BETWEEN THE LINES: Do you have any idea what the judge meant when he said it would "serve no purpose" to sentence you to jail or to supervised probation?

MARK COLVILLE: No, it was a little befuddling, because, you know, there have been a steady stream of trials going on in that court, half of them presided over by him, and there’s another judge there as well. The penalties have been getting progressively worse. They just sentenced a 76-year-old former school teacher to three months and then three years of supervised probation, and then a grandmother of three was given a year for a charge under which I was also convicted. In fact, I was convicted on five separate charges for simply peacefully walking to the front gate with a written plea from an Afghani man whose family members were killed in a drone strike. For that I was tried and convicted on five separate charges. What does that mean? I don’t know what it means. It certainly means the judge has been acting a bit erratically.

BETWEEN THE LINES: When protesters are arrested for misdemeanors, they often just pay a fine rather than go to trial and risk jail time. Since you've done this several times in the past, you obviously see value in going to court. Can you talk about that?

MARK COLVILLE: Yeah, well, and specifically in this particular case, I mean, this man, Raz Muhammed is his name, he had written a plea to the courts in the U.S., and to the government and military, to stop the drone attacks. In this handwritten letter of his, he explained what had happened to his family, victims of a drone strike, which killed his brother-in-law and several of his friends. And so he was describing that and what life was like for his family now. And again, the basis of his letter was this plea. So we went to the base with the plea. To my mind, I wanted his plea to be heard in court; I wanted his letter to be read in court. There really was no other way to bring it to court, that I could think of anyway. And in fact, I was able to have his letter read in its entirety in open court as I cross-examined one of the military personnel who had taken the stand as a witness against me.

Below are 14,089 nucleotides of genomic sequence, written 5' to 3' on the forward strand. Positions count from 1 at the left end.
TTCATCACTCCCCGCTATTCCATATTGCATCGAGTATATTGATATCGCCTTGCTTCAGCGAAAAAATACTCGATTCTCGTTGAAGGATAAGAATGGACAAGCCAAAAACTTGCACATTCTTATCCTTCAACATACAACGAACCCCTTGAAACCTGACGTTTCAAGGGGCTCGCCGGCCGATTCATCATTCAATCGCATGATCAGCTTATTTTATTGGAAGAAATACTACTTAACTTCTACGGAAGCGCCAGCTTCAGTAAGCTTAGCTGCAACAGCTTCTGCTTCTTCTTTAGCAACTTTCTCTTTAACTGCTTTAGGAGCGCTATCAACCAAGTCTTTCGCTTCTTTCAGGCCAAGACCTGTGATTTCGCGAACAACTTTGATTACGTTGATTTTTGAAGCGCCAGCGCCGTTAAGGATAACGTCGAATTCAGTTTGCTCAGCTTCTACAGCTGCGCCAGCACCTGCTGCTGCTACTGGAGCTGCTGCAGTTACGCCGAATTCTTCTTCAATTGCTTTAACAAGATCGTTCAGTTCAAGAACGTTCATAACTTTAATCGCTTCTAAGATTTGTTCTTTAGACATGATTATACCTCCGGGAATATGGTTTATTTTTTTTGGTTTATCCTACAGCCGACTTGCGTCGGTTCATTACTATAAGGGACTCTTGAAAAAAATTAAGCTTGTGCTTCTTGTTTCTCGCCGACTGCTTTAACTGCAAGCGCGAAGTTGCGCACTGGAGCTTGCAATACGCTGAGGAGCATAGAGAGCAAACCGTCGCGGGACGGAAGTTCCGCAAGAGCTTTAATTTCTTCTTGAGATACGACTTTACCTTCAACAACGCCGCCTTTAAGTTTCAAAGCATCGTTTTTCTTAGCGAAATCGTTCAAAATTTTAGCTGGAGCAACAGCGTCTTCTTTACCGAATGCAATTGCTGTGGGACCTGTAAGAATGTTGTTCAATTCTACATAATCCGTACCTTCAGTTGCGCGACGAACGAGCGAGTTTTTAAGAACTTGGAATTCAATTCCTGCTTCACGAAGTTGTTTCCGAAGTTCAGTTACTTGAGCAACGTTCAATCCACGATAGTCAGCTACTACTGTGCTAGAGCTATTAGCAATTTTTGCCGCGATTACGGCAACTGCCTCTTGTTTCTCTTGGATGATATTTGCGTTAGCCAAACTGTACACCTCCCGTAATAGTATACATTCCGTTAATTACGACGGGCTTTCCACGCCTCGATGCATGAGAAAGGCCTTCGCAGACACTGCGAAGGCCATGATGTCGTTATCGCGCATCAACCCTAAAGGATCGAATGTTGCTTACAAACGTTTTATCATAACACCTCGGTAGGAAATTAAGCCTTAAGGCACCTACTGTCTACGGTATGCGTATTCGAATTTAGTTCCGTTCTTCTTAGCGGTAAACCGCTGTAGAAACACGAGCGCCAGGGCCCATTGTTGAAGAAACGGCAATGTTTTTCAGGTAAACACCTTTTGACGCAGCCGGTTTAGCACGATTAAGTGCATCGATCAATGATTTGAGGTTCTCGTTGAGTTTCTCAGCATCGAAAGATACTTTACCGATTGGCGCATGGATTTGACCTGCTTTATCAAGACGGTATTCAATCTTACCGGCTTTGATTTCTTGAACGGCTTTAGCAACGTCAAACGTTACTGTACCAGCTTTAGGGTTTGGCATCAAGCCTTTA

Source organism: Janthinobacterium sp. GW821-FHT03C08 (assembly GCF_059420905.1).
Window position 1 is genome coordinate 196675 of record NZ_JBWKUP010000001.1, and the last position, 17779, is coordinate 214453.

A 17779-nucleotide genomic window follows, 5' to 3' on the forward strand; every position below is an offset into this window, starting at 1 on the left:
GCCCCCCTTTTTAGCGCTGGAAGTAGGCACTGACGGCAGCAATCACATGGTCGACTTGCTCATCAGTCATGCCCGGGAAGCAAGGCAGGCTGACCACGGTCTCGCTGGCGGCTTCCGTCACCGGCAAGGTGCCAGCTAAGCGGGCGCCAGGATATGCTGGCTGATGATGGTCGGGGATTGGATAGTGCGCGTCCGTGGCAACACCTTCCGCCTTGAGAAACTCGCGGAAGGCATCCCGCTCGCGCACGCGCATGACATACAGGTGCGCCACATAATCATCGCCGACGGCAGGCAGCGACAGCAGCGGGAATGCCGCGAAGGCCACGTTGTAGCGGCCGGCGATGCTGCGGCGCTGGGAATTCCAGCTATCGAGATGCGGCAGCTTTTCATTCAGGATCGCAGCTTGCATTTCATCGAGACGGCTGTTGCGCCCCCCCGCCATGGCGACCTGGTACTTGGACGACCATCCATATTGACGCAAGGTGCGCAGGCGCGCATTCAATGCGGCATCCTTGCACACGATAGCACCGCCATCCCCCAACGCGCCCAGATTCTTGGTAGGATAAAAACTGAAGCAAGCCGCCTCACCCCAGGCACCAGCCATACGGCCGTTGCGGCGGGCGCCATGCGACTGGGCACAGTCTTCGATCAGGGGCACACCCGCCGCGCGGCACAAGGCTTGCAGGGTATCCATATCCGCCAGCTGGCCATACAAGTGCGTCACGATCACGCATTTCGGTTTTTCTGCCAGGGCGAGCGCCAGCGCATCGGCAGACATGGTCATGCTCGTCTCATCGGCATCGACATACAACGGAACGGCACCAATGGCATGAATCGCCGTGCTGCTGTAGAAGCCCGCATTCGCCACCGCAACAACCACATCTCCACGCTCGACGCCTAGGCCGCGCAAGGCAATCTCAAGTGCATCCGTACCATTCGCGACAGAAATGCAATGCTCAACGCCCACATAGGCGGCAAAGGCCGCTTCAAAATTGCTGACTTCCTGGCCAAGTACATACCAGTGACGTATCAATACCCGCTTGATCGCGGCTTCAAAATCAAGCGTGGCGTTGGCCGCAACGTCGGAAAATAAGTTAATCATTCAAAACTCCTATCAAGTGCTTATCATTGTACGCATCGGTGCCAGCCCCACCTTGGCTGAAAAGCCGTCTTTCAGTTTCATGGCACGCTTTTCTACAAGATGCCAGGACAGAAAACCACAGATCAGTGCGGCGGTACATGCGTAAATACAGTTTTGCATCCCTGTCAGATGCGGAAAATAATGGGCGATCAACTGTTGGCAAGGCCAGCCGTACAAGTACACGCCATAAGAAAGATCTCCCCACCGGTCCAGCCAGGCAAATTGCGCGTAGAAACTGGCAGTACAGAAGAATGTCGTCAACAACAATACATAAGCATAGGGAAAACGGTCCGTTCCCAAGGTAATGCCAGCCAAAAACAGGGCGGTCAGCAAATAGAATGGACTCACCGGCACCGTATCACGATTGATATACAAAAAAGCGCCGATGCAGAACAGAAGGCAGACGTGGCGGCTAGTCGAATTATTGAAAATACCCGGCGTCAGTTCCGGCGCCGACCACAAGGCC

In general, when I do acts of civil resistance, it’s very important to me to go to court, because in so many cases the courts are acting in concert with the government and the military in not only perpetuating these injustices, but legitimizing them. In the case of drones and interventionary way, it has to do with the courts ignoring the law – not only applicable law, but superceding law like Constitutional and international law, which forbid the kinds of attacks the U.S. is perpetrating with drones. And so to me it’s an essential part of the witness and the action – to be in court, to go to court and put the question to the court members and to the judge in particular – to take responsibility of applying the law, in other words, this case is not about somebody trespassing on a military base. It’s not about disorderly conduct or any of those other petty little charges that they want to exclusively focus on – it’s about what’s going on behind the gates of that base.

I mean, one of the charges I was given, one of the more serious ones, is called Obstruction of Governmental Administration. And the way that statute reads, a person is guilty of that if they obstruct the lawful administration of government. Of course, my contention in court was that what the government is doing at that drone base is not lawful. So I tried to take apart that statute and have a fair hearing on whether or not the drone policies and what they’re doing there is legal. And, of course, at most points along the line there, my defense was shut down because they don’t want to engage those questions.

Mark Colville is a member of the Catholic Worker movement and peace activist involved in protest actions against U.S. drone warfare. Learn more about groups opposed to drone warfare by visiting .